The Urgent Need for UNSC Reform: A Path to Global Peace

Copyright © 2023 Noble World Foundation. All rights reserved.

By Shiv R. Jhawar, MAS, EA, CA

In a world repeatedly scarred by the ravages of war, the call for a universal prohibition on conflict echoes louder than ever. Founded in 1945, the UN’s vision of global governance, as reflected in the opening phrase of the UN Charter, “We the Peoples,” prioritizes humanity’s well-being over individual national interests.

Urgent need for UNSC reform

Under the UN Charter’s Article 2(4), it is illegal for a country to take over another country’s territory by force or threat of force. However, Article 51 Allows the right to self-defense in the event of an armed attack, a clause often misused to justify wars.

The United Nations Security Council (UNSC), empowered by the UN Charter to maintain world peace and security, can pass legally binding resolutions for all 193 UN member states. However, when the UNSC fails to take action, it becomes indirectly responsible for deaths, injuries, and the destruction of infrastructure. This inherent flaw calls for urgent reform of the UNSC’s structure.

The veto power held by its five permanent members (P5)—the United States, Russia, China, France, and the United Kingdom—often hinders the UNSC’s ability to resolve recent conflicts, such as those in Ukraine-Russia and Israel-Palestine.

Proposal for a Representative UNSC

In response to the urgent need for reform, Noble World Foundation (NWF) proposes transferring membership and veto rights from singular nations to regional organizations that embody pooled sovereignty like the European Union (EU). This structural reform would grant regional organizations veto power, effectively reducing the dominance of any single nation and promoting democratic decision-making. It ensures that the veto power within the UNSC reflects the collective interests of multiple nations, rather than the perspective of a single nation.

Overview of the Current UNSC System

The UNSC currently has 15 members: 5 permanent members (P5) with veto power and 10 non-permanent members elected based on regional representation:  African Group: 3 seats; Asia-Pacific Group: 2 seats; Eastern European Group: 1 seat; Latin American and Caribbean Group: 2 seats; and Western European and Others Group (WEOG): 2 seats.

Principles of Regional Representation

Extending the principle of regional representation to permanent members is consistent with the UNSC’s existing practice of selecting non-permanent members based on regional representation. This approach can enhance the legitimacy, fairness, and effectiveness of the UNSC.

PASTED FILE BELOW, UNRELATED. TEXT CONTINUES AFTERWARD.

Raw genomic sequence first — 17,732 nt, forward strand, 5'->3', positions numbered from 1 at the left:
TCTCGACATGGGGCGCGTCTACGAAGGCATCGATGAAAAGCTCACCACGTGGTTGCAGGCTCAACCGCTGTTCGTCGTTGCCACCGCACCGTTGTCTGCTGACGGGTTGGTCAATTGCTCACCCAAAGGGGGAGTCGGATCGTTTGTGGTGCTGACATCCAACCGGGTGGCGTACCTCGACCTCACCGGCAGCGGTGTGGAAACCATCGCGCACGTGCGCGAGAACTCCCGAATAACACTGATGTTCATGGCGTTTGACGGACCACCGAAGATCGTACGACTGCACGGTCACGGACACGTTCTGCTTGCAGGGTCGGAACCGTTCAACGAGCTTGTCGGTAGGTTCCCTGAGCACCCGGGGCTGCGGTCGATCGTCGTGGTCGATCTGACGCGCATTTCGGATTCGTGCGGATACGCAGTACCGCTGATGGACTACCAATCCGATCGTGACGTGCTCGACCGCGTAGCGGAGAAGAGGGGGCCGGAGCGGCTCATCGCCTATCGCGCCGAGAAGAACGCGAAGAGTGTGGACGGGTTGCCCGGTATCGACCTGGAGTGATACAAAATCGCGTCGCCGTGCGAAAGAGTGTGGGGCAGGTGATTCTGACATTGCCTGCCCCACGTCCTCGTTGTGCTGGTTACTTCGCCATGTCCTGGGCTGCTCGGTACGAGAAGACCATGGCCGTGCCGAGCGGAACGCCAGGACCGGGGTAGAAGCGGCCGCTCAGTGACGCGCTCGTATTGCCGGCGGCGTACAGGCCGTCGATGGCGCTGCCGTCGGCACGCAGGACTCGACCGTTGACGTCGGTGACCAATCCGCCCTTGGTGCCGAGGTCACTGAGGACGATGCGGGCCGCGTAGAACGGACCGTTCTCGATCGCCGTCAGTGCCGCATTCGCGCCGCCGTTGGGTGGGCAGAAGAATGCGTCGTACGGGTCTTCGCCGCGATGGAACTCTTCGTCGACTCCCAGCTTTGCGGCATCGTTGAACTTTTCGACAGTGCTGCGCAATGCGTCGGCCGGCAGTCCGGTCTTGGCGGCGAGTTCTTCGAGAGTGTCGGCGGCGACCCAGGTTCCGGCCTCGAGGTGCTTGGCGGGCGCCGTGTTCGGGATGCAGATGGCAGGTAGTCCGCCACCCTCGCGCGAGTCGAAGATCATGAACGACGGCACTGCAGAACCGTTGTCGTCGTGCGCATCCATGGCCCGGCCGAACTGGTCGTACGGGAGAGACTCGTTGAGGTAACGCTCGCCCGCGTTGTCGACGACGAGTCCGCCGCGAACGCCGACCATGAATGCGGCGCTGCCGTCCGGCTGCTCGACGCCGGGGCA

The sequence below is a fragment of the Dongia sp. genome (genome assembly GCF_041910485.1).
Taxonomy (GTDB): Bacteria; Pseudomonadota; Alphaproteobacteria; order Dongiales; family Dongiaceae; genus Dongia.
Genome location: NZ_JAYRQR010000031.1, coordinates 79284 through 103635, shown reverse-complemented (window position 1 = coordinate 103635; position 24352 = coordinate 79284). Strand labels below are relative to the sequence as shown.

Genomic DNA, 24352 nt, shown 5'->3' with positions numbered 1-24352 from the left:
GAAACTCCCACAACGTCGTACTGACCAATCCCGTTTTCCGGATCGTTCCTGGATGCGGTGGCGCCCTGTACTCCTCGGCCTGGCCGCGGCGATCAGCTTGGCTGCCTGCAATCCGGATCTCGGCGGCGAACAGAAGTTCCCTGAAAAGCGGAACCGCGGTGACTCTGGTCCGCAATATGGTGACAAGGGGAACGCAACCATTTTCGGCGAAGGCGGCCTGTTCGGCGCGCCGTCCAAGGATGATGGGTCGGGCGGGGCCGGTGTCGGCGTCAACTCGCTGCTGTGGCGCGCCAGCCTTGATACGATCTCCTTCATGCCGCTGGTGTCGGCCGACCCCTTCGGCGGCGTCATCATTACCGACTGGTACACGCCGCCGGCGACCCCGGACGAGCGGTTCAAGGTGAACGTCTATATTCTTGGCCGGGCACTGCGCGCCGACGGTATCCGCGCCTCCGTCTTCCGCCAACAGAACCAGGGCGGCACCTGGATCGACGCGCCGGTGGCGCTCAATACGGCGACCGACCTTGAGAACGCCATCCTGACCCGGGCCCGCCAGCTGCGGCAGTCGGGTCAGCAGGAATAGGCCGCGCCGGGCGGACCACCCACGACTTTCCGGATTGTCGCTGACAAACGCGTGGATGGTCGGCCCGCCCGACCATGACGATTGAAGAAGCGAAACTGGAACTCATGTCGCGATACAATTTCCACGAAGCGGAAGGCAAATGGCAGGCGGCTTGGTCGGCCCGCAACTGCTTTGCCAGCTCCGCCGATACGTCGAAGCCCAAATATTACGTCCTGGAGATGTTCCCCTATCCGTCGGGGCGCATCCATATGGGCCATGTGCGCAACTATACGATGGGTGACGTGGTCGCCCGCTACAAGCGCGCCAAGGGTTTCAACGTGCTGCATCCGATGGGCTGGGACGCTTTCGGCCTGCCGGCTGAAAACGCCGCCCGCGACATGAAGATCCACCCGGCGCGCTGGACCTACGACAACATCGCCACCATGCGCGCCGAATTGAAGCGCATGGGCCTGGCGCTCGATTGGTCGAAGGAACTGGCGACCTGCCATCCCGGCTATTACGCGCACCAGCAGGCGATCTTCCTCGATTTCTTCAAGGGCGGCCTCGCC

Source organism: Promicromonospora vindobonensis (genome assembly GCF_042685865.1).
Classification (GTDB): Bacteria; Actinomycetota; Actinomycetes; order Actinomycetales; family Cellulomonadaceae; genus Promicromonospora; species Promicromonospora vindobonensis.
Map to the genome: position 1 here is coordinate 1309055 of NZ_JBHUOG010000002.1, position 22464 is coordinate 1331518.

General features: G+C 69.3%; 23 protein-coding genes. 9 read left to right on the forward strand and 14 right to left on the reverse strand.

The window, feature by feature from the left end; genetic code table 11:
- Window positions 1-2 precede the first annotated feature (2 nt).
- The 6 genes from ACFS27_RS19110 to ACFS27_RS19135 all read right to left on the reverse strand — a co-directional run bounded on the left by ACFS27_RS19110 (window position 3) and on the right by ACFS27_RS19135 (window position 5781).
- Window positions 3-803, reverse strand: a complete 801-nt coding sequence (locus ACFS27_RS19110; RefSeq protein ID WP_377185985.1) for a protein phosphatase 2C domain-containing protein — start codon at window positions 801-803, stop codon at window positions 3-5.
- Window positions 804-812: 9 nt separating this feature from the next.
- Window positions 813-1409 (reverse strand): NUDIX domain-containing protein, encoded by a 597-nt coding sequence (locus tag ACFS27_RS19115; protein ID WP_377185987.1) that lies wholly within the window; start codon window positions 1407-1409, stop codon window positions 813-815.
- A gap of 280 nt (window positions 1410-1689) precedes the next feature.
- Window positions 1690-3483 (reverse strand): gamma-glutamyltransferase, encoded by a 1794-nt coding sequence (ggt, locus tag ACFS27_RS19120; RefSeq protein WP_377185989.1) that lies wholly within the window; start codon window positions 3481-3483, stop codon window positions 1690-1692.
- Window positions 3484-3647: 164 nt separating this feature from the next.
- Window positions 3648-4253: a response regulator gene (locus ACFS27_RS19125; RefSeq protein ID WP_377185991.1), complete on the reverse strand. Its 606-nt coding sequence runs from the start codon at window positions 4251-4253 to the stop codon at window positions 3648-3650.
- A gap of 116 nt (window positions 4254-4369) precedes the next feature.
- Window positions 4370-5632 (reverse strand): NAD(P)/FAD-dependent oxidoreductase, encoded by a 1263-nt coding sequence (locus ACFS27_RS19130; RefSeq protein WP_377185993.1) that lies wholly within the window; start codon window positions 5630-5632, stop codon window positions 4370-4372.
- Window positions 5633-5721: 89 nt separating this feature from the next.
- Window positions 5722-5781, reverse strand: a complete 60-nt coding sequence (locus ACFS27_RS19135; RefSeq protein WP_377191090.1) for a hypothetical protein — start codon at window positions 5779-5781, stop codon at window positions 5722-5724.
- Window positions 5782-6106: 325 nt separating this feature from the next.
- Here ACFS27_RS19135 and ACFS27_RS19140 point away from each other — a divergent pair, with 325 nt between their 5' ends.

The EU’s functional and legal sovereignty

The UN Charter currently restricts membership to sovereign states. However, the EU presents a compelling case for reconsideration, with its sovereignty based on a legal framework that supports pooled sovereignty. This  was significantly endorsed by the European Court of Justice in a landmark 1964 decision, which affirmed the supremacy of EU law over the national laws of its member states, showcasing a modern interpretation of sovereignty. Due to its legal identity, the EU received the 2012 Nobel Peace Prize for its contributions to peace, democracy, and human rights.

Admitting the EU to UN membership requires a practical interpretation of sovereignty. The European Court of Justice’s 1964 decision validates the EU’s pooled sovereignty within the UN framework.

The EU’s Recognition without the UN Charter Amendment

In 1991, the Soviet Union dissolved into 15 independent countries. Russia was recognized as the successor state to the Soviet Union and inherited the permanent seat on the UN Security Council without a Charter amendment. This practical decision sets a precedent for recognizing the EU’s functional and legal sovereignty without needing to amend the UN Charter.

The EU as a peace-loving entity

Article 4 of the Charter clearly states that membership is available to states that are peace-loving, accept the obligations outlined in the Charter, and, as determined by the UN, possess the ability and willingness to fulfill these obligations. The EU qualifies as a peace-loving entity capable of fulfilling the duties of UN membership.

Developing Regional Unions Using the EU Model

The EU’s track record in averting conflicts among its member states showcases the potential for regional integration as a model. Use the European Union as a model for regional cooperation and collective decision-making.

Strengthen other regional organizations, such as the African Union (AU), the Association of Southeast Asian Nations (ASEAN), and the Union of South American Nations (USAN), the Arab League, the Caribbean Community (CARICOM), and the Commonwealth of Independent States (CIS).